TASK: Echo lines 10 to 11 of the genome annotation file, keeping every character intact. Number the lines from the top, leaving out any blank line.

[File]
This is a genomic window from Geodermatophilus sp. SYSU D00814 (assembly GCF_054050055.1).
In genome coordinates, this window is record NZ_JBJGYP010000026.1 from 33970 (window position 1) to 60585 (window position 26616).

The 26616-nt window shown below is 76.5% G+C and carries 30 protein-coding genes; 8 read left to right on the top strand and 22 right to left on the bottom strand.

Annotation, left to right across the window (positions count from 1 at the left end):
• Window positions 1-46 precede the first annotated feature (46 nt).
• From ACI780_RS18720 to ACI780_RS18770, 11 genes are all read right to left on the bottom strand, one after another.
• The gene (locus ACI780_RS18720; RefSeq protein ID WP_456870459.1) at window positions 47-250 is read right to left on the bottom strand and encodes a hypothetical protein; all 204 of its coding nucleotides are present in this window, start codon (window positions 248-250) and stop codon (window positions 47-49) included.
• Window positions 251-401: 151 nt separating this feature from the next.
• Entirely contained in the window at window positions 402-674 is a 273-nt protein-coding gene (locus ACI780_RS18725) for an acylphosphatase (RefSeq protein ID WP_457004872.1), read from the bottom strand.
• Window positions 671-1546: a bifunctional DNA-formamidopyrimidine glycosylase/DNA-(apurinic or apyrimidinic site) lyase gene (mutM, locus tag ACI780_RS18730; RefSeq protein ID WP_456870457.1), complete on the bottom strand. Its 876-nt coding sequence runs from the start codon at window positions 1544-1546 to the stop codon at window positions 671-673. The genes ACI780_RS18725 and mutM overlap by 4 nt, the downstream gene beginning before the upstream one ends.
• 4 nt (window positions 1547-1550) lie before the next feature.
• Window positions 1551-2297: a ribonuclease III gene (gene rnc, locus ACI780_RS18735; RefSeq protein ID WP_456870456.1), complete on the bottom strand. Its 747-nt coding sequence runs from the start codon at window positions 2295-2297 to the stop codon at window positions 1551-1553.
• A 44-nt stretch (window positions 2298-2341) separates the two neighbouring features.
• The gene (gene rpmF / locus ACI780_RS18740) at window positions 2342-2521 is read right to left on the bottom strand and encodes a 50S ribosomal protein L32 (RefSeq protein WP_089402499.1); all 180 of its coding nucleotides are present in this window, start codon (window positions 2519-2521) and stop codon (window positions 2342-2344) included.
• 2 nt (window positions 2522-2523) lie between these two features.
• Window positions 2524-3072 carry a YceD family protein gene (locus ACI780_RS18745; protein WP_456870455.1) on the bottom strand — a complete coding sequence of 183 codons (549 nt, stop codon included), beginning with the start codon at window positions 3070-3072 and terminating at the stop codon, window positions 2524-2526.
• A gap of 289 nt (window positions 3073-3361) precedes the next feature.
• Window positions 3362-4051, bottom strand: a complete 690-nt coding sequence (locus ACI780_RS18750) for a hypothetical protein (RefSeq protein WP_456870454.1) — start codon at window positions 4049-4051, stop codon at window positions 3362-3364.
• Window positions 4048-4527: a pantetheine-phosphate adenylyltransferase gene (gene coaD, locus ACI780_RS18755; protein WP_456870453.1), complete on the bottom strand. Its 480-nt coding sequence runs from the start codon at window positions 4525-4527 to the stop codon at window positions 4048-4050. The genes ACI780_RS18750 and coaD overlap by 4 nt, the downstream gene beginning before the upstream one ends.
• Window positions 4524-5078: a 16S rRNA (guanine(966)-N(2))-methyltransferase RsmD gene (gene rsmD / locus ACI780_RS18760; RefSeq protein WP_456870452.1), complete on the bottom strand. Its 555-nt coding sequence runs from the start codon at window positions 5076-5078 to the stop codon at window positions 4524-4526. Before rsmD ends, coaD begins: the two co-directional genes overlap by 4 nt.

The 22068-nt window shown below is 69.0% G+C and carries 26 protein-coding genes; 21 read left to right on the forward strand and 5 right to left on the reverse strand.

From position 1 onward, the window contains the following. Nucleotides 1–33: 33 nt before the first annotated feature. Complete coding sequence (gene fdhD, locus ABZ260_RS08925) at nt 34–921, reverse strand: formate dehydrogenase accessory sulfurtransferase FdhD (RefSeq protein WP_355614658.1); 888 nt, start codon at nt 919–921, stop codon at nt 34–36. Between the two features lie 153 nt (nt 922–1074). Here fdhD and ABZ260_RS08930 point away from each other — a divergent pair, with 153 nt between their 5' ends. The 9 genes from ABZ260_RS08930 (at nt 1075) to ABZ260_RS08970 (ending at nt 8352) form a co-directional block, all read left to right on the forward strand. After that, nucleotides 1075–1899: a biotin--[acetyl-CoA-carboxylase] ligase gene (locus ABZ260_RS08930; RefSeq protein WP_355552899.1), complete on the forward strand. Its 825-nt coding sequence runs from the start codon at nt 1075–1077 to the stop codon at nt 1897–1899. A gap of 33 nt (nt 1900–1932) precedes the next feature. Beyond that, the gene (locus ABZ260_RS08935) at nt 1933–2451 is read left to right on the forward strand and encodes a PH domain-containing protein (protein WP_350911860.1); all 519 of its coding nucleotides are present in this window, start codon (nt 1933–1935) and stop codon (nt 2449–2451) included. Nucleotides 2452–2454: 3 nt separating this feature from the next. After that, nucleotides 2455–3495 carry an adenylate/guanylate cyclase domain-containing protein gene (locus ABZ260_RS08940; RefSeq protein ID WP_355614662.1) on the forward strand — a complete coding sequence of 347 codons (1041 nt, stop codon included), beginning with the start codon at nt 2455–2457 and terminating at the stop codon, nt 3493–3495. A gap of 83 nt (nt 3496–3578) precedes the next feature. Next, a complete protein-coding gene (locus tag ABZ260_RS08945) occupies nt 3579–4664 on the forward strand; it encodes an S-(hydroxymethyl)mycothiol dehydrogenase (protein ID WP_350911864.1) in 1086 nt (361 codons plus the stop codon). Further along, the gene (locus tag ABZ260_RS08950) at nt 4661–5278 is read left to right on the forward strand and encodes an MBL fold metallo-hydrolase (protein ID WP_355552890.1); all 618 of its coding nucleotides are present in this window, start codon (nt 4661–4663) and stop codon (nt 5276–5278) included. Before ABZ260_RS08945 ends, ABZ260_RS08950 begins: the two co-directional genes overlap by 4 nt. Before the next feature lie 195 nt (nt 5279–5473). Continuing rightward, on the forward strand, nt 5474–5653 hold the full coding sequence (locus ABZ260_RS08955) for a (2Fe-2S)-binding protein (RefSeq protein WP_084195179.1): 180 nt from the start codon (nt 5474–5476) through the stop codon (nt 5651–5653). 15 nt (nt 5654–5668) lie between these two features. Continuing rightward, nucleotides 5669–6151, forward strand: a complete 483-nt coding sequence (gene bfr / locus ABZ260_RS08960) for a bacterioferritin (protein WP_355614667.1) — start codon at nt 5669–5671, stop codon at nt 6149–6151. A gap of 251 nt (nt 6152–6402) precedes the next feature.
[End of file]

• Window positions 671-1546: a bifunctional DNA-formamidopyrimidine glycosylase/DNA-(apurinic or apyrimidinic site) lyase gene (mutM, locus tag ACI780_RS18730; RefSeq protein ID WP_456870457.1), complete on the bottom strand. Its 876-nt coding sequence runs from the start codon at window positions 1544-1546 to the stop codon at window positions 671-673. The genes ACI780_RS18725 and mutM overlap by 4 nt, the downstream gene beginning before the upstream one ends.
• 4 nt (window positions 1547-1550) lie before the next feature.